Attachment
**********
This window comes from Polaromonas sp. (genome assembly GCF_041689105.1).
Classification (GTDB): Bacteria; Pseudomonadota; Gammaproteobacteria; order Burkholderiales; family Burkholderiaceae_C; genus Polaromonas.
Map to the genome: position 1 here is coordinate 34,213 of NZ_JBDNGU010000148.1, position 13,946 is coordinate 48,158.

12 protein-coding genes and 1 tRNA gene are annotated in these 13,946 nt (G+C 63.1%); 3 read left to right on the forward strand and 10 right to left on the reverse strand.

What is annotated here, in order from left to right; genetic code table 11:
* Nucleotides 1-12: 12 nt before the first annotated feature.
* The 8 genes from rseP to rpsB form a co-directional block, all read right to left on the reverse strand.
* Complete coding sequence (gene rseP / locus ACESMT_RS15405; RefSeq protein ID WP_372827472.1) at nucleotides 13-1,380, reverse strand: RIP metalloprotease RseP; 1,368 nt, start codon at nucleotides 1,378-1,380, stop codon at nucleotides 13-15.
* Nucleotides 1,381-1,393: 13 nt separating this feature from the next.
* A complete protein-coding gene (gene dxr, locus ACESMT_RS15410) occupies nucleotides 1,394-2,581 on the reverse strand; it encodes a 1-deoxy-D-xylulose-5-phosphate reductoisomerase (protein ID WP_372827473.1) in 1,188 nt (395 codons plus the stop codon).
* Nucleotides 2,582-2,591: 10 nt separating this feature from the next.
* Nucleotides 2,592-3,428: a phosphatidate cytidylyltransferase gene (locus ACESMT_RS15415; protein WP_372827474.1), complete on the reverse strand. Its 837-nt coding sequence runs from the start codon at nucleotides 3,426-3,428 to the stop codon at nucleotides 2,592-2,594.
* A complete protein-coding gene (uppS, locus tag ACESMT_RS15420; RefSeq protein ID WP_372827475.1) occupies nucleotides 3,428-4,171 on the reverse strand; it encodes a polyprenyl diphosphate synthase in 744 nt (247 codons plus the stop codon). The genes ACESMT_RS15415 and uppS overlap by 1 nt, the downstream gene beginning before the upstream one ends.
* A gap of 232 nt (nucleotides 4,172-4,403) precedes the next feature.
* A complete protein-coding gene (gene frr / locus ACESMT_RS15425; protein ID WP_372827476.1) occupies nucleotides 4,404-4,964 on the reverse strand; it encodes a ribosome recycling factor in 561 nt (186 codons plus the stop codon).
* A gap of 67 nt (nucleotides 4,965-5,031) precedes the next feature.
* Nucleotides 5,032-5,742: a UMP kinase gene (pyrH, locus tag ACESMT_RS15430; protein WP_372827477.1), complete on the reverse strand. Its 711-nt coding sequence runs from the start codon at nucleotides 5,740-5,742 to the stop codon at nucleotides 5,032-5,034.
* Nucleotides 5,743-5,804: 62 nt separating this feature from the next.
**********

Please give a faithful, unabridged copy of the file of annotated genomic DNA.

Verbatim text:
This window comes from Polaromonas sp. (genome assembly GCF_041689105.1).
Classification (GTDB): Bacteria; Pseudomonadota; Gammaproteobacteria; order Burkholderiales; family Burkholderiaceae_C; genus Polaromonas.
Map to the genome: position 1 here is coordinate 34,213 of NZ_JBDNGU010000148.1, position 13,946 is coordinate 48,158.

12 protein-coding genes and 1 tRNA gene are annotated in these 13,946 nt (G+C 63.1%); 3 read left to right on the forward strand and 10 right to left on the reverse strand.

What is annotated here, in order from left to right; genetic code table 11:
* Nucleotides 1-12: 12 nt before the first annotated feature.
* The 8 genes from rseP to rpsB form a co-directional block, all read right to left on the reverse strand.
* Complete coding sequence (gene rseP / locus ACESMT_RS15405; RefSeq protein ID WP_372827472.1) at nucleotides 13-1,380, reverse strand: RIP metalloprotease RseP; 1,368 nt, start codon at nucleotides 1,378-1,380, stop codon at nucleotides 13-15.
* Nucleotides 1,381-1,393: 13 nt separating this feature from the next.
* A complete protein-coding gene (gene dxr, locus ACESMT_RS15410) occupies nucleotides 1,394-2,581 on the reverse strand; it encodes a 1-deoxy-D-xylulose-5-phosphate reductoisomerase (protein ID WP_372827473.1) in 1,188 nt (395 codons plus the stop codon).
* Nucleotides 2,582-2,591: 10 nt separating this feature from the next.
* Nucleotides 2,592-3,428: a phosphatidate cytidylyltransferase gene (locus ACESMT_RS15415; protein WP_372827474.1), complete on the reverse strand. Its 837-nt coding sequence runs from the start codon at nucleotides 3,426-3,428 to the stop codon at nucleotides 2,592-2,594.
* A complete protein-coding gene (uppS, locus tag ACESMT_RS15420; RefSeq protein ID WP_372827475.1) occupies nucleotides 3,428-4,171 on the reverse strand; it encodes a polyprenyl diphosphate synthase in 744 nt (247 codons plus the stop codon). The genes ACESMT_RS15415 and uppS overlap by 1 nt, the downstream gene beginning before the upstream one ends.
* A gap of 232 nt (nucleotides 4,172-4,403) precedes the next feature.
* A complete protein-coding gene (gene frr / locus ACESMT_RS15425; protein ID WP_372827476.1) occupies nucleotides 4,404-4,964 on the reverse strand; it encodes a ribosome recycling factor in 561 nt (186 codons plus the stop codon).
* A gap of 67 nt (nucleotides 4,965-5,031) precedes the next feature.
* Nucleotides 5,032-5,742: a UMP kinase gene (pyrH, locus tag ACESMT_RS15430; protein WP_372827477.1), complete on the reverse strand. Its 711-nt coding sequence runs from the start codon at nucleotides 5,740-5,742 to the stop codon at nucleotides 5,032-5,034.
* Nucleotides 5,743-5,804: 62 nt separating this feature from the next.